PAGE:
Dogs will be used to learn more about koala activity. Picture: Toby Zerna
Dogs will be used to learn more about koala activity. Picture: Toby Zerna

Koala sniffing canines on the case

A project enlisting the services of koala sniffing canines is just one of several in line for funding from Coffs Harbour City Council's environmental levy.

Council received 20 submissions for the 2020/21 Environmental Levy Grants Program with 17 submissions recommended to share the $346,814 funding pool.

The Jaliigirr Biodiversity Alliance has asked for $25,000 for their project titled:

Canine Scent Detectives Promoting Koala Population Health in Jaliigirr Corridors.

The project will collect information on koala activity by undertaking scat detection surveys using trained koala scent detection dogs.

The study will focus on the peri-urban and semirural area and linkage corridors in the Sawtell/Toormina/Boambee East area.

Nana Glen Landcare Group have asked for $25,000 to continue studies into the impact of nitrates on microinvertebrates and river health.

Intensive plant agriculture in the Bucca Bucca Creek catchment has resulted in excessive nitrates entering the river systems and there are concerns about the impact on macroinvertebrate communities which in turn affects fish, reptiles, amphibians and the ecological balance of the river system.

A Southern Cross University project has been triggered by similar concerns in relation to the impacts of intensive agriculture and it's in line to receive $24,000.

Protesters spelt out an SOS at a rally at Hearnes Lake recently.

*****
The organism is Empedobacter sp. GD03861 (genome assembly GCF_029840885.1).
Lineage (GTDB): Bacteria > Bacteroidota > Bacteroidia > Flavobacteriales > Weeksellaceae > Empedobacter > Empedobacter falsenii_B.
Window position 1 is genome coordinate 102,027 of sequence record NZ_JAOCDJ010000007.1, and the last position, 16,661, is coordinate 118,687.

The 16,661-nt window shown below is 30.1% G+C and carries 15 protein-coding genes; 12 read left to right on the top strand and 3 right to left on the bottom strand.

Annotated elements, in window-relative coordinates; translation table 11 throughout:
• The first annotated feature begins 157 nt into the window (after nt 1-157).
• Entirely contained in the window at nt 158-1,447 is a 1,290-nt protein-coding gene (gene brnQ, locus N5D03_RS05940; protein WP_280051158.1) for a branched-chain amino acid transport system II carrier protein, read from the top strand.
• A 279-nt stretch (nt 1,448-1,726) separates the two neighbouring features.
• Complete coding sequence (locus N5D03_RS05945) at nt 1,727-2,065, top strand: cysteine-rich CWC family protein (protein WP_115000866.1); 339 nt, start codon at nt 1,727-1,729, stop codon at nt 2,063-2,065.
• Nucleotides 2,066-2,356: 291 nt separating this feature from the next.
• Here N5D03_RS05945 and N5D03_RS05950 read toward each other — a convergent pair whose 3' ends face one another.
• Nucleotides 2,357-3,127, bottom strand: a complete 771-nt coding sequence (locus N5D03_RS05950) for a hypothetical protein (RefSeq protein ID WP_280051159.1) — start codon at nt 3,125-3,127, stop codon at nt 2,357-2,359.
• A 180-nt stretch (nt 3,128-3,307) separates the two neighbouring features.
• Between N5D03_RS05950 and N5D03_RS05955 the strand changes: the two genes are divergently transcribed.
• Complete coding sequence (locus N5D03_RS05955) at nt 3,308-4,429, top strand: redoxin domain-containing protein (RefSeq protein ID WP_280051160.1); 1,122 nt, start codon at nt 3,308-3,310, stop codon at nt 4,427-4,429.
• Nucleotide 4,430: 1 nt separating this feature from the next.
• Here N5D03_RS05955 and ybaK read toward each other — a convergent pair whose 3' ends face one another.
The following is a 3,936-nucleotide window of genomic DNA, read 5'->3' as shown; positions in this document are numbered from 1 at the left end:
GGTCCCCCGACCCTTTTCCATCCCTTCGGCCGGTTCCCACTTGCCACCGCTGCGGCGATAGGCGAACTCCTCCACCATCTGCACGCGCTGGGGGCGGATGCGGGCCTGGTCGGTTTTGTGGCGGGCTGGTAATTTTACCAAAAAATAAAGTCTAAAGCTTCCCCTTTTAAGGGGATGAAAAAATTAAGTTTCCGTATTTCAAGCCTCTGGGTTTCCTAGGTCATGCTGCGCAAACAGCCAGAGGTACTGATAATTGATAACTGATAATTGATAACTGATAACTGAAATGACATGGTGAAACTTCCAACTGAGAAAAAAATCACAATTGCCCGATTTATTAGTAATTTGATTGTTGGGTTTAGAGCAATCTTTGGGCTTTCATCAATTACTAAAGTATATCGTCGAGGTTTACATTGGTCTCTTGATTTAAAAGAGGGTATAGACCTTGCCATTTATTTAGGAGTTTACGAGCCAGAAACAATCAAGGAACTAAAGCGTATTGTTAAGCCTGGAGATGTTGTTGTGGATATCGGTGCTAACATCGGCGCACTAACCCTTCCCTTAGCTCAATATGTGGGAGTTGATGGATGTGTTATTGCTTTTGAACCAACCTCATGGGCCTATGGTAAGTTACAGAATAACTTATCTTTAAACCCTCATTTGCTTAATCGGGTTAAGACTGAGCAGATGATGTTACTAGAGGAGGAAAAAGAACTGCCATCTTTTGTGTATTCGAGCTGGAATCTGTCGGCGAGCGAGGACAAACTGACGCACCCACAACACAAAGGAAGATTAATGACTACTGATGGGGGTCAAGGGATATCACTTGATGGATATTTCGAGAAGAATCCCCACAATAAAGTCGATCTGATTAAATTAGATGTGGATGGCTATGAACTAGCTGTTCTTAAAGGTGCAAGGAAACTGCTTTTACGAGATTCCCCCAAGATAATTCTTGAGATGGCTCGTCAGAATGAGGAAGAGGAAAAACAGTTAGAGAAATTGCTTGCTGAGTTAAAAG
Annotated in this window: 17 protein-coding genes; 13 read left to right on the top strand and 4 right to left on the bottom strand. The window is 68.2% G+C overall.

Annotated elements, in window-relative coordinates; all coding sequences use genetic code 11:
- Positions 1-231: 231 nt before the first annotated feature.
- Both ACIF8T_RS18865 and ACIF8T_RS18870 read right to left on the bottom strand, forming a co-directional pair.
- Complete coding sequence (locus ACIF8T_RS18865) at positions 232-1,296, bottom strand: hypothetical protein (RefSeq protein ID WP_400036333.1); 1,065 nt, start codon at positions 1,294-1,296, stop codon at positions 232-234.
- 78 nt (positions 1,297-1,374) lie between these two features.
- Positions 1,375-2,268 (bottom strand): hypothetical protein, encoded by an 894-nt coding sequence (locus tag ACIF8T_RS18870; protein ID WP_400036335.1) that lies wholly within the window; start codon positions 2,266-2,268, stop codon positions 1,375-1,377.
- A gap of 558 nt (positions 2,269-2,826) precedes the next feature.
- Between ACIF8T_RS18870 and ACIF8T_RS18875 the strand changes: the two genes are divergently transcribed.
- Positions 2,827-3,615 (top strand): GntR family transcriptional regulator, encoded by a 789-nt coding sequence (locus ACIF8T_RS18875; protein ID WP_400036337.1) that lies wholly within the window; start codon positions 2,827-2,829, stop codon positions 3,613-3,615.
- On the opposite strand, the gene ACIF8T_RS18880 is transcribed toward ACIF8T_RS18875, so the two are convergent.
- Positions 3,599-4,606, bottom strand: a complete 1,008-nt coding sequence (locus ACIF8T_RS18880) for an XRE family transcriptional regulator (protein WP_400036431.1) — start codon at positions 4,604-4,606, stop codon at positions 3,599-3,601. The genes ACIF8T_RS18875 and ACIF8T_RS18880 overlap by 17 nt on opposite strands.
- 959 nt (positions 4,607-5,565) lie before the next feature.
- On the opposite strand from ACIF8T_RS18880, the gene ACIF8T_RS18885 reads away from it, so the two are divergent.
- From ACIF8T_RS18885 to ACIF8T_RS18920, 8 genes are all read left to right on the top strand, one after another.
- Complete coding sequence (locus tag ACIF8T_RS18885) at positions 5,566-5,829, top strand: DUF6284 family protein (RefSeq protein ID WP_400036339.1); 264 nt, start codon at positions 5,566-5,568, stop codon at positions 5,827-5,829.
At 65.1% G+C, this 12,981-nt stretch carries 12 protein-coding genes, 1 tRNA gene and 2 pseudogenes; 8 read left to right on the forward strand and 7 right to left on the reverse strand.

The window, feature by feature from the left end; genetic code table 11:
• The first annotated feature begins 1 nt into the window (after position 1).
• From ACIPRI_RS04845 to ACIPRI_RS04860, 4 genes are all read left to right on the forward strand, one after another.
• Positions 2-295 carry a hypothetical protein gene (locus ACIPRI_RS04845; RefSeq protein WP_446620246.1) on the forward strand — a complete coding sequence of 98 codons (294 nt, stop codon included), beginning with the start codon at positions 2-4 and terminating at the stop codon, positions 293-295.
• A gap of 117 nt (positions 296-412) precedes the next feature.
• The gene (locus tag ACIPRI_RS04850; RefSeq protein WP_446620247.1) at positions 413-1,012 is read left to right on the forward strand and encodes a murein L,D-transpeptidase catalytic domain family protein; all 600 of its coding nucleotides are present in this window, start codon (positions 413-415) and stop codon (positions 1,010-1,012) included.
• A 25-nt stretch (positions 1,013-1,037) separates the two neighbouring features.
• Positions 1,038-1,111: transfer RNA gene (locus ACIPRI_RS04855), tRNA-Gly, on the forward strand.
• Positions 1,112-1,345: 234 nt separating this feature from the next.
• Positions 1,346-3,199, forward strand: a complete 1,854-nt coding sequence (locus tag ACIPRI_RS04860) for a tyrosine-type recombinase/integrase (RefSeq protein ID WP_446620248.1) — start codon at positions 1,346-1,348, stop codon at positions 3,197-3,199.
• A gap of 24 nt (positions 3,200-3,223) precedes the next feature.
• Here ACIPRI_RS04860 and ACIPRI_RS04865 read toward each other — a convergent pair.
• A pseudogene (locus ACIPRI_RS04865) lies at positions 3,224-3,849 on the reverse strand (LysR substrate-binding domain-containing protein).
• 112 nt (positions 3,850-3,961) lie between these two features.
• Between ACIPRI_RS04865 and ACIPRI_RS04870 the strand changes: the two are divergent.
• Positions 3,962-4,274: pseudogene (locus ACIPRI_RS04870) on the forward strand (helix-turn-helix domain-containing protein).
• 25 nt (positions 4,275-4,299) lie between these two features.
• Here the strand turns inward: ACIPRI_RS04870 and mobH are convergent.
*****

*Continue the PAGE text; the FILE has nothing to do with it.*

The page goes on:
Protesters spelt out an SOS at a rally at Hearnes Lake recently.

This project will conduct heavy metal analyses in current and historical sediments in several coastal wetlands. This will allow SCU researchers to isolate the source of the heavy metals potentially entering the estuaries.

The research will be accomplished through in-depth sediment chemistry analyses including sediment dating to investigate possible heavy metal contamination from the early 1900s to present.

The areas selected for sampling would include estuaries draining in both long-established intensive horticulture operations on former banana and more recent blueberry plantation sites, as well as areas with little agricultural activity for comparative purposes.

Heavy metal concentrations will also be compared to national soil quality guidelines to determine the extent of any environmental contamination and any potential impacts to biological organisms.

The projects will be considered for approval at this Thursday's Coffs Harbour City Council meeting.



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